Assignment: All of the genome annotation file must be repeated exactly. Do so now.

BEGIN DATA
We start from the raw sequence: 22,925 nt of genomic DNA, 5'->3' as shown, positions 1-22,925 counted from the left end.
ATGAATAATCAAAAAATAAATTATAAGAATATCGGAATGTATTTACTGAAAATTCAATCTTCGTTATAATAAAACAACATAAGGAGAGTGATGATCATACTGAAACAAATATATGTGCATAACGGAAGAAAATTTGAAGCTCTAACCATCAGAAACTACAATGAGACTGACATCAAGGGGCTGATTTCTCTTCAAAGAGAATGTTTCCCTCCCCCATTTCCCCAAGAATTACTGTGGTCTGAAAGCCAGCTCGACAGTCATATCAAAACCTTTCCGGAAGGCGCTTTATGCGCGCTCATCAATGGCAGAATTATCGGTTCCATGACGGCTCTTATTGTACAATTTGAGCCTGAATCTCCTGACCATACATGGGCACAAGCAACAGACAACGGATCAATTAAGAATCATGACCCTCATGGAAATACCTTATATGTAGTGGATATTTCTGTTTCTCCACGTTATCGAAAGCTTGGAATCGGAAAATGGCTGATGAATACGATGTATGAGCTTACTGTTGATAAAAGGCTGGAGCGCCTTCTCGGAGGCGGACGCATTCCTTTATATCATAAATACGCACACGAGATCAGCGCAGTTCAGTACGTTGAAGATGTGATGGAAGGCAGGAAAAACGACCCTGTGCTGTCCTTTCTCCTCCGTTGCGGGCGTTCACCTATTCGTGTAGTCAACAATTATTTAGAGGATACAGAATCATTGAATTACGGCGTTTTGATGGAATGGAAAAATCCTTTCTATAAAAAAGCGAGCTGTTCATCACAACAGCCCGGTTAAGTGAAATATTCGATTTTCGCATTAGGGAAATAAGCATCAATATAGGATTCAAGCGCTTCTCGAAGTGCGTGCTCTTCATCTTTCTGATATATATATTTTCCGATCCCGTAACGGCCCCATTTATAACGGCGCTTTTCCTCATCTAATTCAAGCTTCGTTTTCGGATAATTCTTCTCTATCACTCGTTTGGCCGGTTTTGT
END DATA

We start from the raw sequence: 22,925 nt of genomic DNA, 5'->3' as shown, positions 1-22,925 counted from the left end.
ATGAATAATCAAAAAATAAATTATAAGAATATCGGAATGTATTTACTGAAAATTCAATCTTCGTTATAATAAAACAACATAAGGAGAGTGATGATCATACTGAAACAAATATATGTGCATAACGGAAGAAAATTTGAAGCTCTAACCATCAGAAACTACAATGAGACTGACATCAAGGGGCTGATTTCTCTTCAAAGAGAATGTTTCCCTCCCCCATTTCCCCAAGAATTACTGTGGTCTGAAAGCCAGCTCGACAGTCATATCAAAACCTTTCCGGAAGGCGCTTTATGCGCGCTCATCAATGGCAGAATTATCGGTTCCATGACGGCTCTTATTGTACAATTTGAGCCTGAATCTCCTGACCATACATGGGCACAAGCAACAGACAACGGATCAATTAAGAATCATGACCCTCATGGAAATACCTTATATGTAGTGGATATTTCTGTTTCTCCACGTTATCGAAAGCTTGGAATCGGAAAATGGCTGATGAATACGATGTATGAGCTTACTGTTGATAAAAGGCTGGAGCGCCTTCTCGGAGGCGGACGCATTCCTTTATATCATAAATACGCACACGAGATCAGCGCAGTTCAGTACGTTGAAGATGTGATGGAAGGCAGGAAAAACGACCCTGTGCTGTCCTTTCTCCTCCGTTGCGGGCGTTCACCTATTCGTGTAGTCAACAATTATTTAGAGGATACAGAATCATTGAATTACGGCGTTTTGATGGAATGGAAAAATCCTTTCTATAAAAAAGCGAGCTGTTCATCACAACAGCCCGGTTAAGTGAAATATTCGATTTTCGCATTAGGGAAATAAGCATCAATATAGGATTCAAGCGCTTCTCGAAGTGCGTGCTCTTCATCTTTCTGATATATATATTTTCCGATCCCGTAACGGCCCCATTTATAACGGCGCTTTTCCTCATCTAATTCAAGCTTCGTTTTCGGATAATTCTTCTCTATCACTCGTTTGGCCGGTTTTGT